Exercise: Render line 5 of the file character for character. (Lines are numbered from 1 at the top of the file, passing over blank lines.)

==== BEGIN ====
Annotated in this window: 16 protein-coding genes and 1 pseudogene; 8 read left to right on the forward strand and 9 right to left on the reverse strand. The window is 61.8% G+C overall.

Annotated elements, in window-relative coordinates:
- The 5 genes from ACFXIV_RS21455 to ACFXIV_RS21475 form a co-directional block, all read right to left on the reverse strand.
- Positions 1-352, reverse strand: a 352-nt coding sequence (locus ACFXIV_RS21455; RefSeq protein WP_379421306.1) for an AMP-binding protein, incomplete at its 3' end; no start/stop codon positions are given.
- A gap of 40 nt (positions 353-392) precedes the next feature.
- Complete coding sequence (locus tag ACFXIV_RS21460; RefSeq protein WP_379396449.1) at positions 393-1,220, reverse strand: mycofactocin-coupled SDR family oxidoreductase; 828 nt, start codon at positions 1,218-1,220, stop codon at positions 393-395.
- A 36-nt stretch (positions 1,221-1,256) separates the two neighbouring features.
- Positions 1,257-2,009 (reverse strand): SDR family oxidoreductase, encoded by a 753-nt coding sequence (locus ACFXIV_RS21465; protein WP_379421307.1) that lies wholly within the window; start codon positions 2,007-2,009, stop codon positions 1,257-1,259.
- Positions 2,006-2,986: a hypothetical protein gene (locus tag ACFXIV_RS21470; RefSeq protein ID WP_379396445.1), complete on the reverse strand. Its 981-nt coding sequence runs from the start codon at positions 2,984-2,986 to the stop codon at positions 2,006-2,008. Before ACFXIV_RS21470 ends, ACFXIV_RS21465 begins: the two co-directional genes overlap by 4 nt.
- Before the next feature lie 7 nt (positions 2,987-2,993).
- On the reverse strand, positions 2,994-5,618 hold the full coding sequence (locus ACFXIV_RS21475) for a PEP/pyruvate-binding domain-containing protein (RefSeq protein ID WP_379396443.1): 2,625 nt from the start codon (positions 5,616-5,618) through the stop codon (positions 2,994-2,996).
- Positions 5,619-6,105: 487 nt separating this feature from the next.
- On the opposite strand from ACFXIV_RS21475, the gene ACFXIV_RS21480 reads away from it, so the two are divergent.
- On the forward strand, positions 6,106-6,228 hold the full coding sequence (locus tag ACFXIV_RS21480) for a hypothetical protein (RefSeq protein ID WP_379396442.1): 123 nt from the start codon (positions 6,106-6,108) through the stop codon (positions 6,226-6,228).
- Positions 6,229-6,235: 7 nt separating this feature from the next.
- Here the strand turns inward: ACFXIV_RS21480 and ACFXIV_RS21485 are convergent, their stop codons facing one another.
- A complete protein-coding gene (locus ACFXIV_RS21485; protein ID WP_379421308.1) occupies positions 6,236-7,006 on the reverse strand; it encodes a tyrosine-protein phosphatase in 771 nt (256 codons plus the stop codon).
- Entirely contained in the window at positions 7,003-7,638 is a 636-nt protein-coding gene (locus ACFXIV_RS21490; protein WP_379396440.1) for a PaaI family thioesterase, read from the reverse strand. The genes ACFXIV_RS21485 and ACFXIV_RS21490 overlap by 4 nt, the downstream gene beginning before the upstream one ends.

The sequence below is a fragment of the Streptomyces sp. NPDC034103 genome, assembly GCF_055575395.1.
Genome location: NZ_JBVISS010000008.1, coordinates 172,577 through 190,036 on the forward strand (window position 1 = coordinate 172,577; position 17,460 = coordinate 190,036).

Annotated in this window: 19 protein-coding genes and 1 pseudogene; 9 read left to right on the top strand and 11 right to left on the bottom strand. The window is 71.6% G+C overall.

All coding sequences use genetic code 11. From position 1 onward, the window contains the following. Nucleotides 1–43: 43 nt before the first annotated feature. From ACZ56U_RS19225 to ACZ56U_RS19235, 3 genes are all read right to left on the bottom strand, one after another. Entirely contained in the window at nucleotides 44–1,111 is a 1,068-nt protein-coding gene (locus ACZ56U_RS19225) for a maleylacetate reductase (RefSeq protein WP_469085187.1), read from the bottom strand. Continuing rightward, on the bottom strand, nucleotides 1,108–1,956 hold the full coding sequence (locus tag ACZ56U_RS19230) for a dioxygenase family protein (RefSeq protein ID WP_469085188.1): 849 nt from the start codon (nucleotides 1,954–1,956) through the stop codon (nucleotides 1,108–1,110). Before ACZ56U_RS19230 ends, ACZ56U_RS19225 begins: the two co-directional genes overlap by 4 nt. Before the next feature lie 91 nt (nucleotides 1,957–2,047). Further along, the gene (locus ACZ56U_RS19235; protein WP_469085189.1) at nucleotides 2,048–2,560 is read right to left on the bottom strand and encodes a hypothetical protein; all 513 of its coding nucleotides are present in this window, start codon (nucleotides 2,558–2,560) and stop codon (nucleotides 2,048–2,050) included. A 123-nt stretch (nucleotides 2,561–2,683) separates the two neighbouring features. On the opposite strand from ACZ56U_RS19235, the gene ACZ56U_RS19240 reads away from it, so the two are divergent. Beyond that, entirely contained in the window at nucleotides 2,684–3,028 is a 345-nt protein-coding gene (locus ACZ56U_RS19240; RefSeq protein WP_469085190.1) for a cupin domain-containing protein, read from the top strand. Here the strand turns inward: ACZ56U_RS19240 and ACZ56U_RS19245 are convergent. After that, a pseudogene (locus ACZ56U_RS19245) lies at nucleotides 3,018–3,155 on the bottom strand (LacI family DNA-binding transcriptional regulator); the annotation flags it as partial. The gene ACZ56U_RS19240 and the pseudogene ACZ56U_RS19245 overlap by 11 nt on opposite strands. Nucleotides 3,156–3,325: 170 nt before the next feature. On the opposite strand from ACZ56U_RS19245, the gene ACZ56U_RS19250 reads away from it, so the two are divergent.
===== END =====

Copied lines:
- A gap of 40 nt (positions 353-392) precedes the next feature.